I sure hope you are not Towing in OVERDRIVE...
If a P2563 is found, it may be caused by an unstable Solenoid Control
Valve (SCV). Unstable SCV operation may be induced by engine debris or
sludge. To diagnose an unstable SCV complete the procedure below.
Test the VPS (Vane Position Sensor) operation. Actuate the VPS plunger
and monitor the sensor voltage on the Tech 2. The VPS body should be
grounded during this test. Touch the brass body of the VPS to the turbo
center housing to complete the ground. Voltage should go from 4.9v to
0.25v as the plunger is depressed. If the sensor operates correctly, go
to next step, or replace the VPS as necessary.
Note: It's normal for voltage to jump back to 4.9v if the plunger is completely depressed.
Command turbo vane position from 10% to 90%, back and forth, several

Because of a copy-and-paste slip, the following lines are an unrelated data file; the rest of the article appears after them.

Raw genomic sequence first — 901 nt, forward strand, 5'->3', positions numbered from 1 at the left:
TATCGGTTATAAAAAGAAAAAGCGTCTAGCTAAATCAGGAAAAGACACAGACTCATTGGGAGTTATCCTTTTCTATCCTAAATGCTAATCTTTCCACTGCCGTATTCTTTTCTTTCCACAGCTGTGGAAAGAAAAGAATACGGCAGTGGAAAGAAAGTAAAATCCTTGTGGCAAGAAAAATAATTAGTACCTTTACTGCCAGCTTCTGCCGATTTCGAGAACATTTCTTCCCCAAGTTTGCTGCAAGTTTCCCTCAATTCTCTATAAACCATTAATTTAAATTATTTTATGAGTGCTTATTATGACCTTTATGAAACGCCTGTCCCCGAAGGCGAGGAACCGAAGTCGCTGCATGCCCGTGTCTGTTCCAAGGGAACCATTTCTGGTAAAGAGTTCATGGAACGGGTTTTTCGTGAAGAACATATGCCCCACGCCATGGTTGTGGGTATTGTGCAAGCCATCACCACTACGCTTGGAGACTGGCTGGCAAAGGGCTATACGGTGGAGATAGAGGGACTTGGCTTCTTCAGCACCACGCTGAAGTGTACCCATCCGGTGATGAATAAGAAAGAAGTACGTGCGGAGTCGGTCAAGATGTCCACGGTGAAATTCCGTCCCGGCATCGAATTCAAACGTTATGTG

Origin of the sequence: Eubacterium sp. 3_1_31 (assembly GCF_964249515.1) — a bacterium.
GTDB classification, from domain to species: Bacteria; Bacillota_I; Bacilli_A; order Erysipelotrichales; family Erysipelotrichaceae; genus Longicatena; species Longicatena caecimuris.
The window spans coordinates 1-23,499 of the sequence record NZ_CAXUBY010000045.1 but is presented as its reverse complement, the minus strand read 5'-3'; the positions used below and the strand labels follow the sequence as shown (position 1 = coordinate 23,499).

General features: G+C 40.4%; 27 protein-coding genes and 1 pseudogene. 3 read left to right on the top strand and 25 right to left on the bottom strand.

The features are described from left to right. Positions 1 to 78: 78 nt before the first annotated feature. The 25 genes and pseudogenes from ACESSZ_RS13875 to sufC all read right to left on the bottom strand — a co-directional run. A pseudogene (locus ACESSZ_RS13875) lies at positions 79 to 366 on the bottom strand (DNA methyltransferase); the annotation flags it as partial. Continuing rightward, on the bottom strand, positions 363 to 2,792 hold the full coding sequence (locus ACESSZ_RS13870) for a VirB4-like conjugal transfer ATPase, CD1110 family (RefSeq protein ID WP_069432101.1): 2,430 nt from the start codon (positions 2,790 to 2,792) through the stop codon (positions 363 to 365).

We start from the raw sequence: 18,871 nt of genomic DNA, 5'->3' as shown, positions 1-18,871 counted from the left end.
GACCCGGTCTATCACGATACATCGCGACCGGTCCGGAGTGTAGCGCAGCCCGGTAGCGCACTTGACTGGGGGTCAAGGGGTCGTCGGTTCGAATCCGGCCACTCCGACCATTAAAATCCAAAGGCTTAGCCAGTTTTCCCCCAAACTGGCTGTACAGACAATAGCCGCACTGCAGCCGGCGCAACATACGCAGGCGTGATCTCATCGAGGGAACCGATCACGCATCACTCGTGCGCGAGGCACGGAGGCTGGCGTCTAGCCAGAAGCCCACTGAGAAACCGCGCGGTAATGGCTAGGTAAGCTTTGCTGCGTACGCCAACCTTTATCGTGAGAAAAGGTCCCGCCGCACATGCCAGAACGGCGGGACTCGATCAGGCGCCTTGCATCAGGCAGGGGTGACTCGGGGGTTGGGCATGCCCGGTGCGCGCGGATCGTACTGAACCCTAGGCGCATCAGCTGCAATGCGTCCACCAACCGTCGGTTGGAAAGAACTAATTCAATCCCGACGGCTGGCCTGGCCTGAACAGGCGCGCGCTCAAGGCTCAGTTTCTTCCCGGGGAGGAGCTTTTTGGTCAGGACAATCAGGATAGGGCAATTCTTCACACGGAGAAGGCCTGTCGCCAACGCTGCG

times. During each cycle, monitor the actual turbo vane position sensor
reading. The vane position should reach the desired position, and hold
steady. If vane position oscillates back and forth more than 5% before
stabilizing at the desired position, replace the solenoid control valve.
Note: Debris or sludge build up in the SCV can cause the valve's
stability to deteriorate. This can be aggravated by not following oil
change intervals and/or extended idling in combination with use of
Please follow this diagnostic or repair process thoroughly and complete
each step. If the condition exhibited is resolved without completing
every step, the remaining steps do not need to be performed.
on Apr 19, 2013